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Maryland's National Register Properties

Photo credit: Breck Chapman, 02/2004
Hans Schuler Studio and Residence
Inventory No.: B-4110
Date Listed: 9/27/1985
Location: 5 E. Lafayette Avenue, Baltimore, Baltimore City
Category: Building
Period/Date of Construction: 1906; 1912
Architect/Builder: Studio: Howard Sill (1906); Residence: Gordon Beecher (1912)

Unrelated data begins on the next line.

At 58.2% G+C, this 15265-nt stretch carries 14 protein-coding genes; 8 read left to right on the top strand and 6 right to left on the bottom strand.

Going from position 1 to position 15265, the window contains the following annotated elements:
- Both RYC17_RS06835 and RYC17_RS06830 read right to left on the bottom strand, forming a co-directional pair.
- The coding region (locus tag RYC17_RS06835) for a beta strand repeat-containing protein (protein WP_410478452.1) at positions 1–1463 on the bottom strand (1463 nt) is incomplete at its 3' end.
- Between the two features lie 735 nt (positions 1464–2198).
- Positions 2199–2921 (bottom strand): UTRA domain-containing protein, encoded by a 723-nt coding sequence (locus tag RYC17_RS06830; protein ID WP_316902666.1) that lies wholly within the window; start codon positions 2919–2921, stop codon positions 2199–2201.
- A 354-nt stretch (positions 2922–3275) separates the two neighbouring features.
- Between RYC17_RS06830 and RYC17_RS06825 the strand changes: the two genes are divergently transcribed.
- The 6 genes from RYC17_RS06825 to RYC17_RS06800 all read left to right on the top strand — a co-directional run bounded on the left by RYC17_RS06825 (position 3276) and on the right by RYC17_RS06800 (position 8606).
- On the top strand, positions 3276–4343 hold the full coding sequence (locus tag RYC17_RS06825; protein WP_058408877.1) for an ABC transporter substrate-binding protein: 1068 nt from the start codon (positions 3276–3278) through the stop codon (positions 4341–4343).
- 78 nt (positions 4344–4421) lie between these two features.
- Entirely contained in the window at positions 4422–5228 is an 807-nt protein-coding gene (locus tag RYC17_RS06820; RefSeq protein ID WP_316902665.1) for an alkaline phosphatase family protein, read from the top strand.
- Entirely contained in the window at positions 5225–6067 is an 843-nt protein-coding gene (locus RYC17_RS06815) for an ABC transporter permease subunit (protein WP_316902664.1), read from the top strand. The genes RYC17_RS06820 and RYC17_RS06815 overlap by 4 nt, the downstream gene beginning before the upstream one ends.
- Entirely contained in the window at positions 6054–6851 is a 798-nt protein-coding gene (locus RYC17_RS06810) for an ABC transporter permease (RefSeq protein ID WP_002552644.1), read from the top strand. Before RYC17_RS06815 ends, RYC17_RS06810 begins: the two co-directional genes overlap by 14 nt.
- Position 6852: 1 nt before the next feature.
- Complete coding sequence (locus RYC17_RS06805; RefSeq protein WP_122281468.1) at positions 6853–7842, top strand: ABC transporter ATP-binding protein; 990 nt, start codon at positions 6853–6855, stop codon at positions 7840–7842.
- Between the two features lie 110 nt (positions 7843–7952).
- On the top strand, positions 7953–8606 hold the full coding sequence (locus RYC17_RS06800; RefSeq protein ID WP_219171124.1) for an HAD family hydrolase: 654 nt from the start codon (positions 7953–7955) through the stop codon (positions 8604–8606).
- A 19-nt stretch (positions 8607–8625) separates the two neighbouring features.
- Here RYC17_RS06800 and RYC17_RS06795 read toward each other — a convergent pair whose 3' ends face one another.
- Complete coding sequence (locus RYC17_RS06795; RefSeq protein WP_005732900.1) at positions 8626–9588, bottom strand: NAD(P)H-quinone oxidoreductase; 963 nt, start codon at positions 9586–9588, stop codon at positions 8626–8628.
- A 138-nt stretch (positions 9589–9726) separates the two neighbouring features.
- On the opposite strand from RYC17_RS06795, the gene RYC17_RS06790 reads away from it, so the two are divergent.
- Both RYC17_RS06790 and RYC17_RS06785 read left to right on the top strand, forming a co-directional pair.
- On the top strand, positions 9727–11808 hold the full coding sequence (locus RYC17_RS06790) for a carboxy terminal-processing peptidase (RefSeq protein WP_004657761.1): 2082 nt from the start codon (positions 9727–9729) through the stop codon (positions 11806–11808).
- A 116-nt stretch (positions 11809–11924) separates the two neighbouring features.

Description: The Hans Schuler Studio and Residence, located at 5-7 East Lafayette Avenue in downtown Baltimore, is an eclectic brick building constructed in two stages. The studio was designed by Baltimore architect Howard Sill and constructed in 1906; the residence, designed by Sill’s former apprentice Gordon Beecher, was added in 1912. The resulting composition presents an example of early 20th century eclectic architecture outstanding in Baltimore City, combining elements from various fashionable styles and incorporating as ornament the work of sculptor Hans Schuler, for whom the building was constructed. The building faces north; the studio, which occupies the western half of the lot, is one story high with a recessed skylight rising another low story; the attached house stands two stories tall plus a high, steep mansard story. The building is constructed of dark red brick, with limestone accents in the window sills and cornice on the north façade. The studio is two bays wide, with an entrance in the west bay and a three-part casement window in the east; the window is flanked by Classical draped female figures representing muses, set into recessed panels. The house is also two bays wide; the bays are defined by vertical groups of casement windows. Sculpture panels are incorporated into the window area between stories, and whimsical figures support the hood which shelters the entrance, located in the eastern bay of the façade. The north slope of the mansard is clad in slate and lighted by a broad shed dormer. On the interior, the studio is divided into two large workrooms; the house comprises an entry/stair hall, living hall, dining room, and kitchen on the first floor, with three bedrooms, a small sewing room, and bath above, and another bedroom and studio space in the attic. Interior decorative detailing is quite plain, with oak-finished five-panel doors framed by simple wide board surrounds; window trim and baseboards are similar. The building retains a high degree of integrity, having remained essentially unaltered since its construction; it has been continuously occupied by the Schuler family, and retains its original use as residence and art studio. Significance: The Hans Schuler Studio and Residence is significant for its architecture, and for its association with Hans Schuler, one of Maryland’s most prominent sculptors throughout the first half of the 20th century. The Studio, constructed in 1906, is one of only two buildings of the period in Baltimore specifically designed as a private sculpture studio; together with the Residence, added in 1912, the building represents an outstanding example of early 20th century eclectic architecture, combining elements of several current styles and showcasing examples of Schuler’s work as decorative elements on the façade. The Studio was designed by Baltimore architect Howard Sill, who was well known in the early 20th century for his Colonial Revival residences erected in the fashionable northern suburbs of the city; the Residence was added in 1912 by Gordon Beecher, Sill’s former apprentice who had been involved with the plans for the Studio. The property derives additional significance from its association with Hans Schuler (1874-1951). Following graduation from the Rinehart School of Sculpture in 1898, Schuler was awarded scholarships for study in Paris; returning to Baltimore in 1906, he became one of the city’s most sought-after sculptors, receiving numerous commissions from private individuals, corporations, and civic groups. Schuler’s work spanned a broad range, including monumental groups, tomb figures, architectural ornament, commemorative medallions and coins; he also pursued an active career in teaching, serving as Director of the Maryland Institute of Art from 1925 until his death in 1951.


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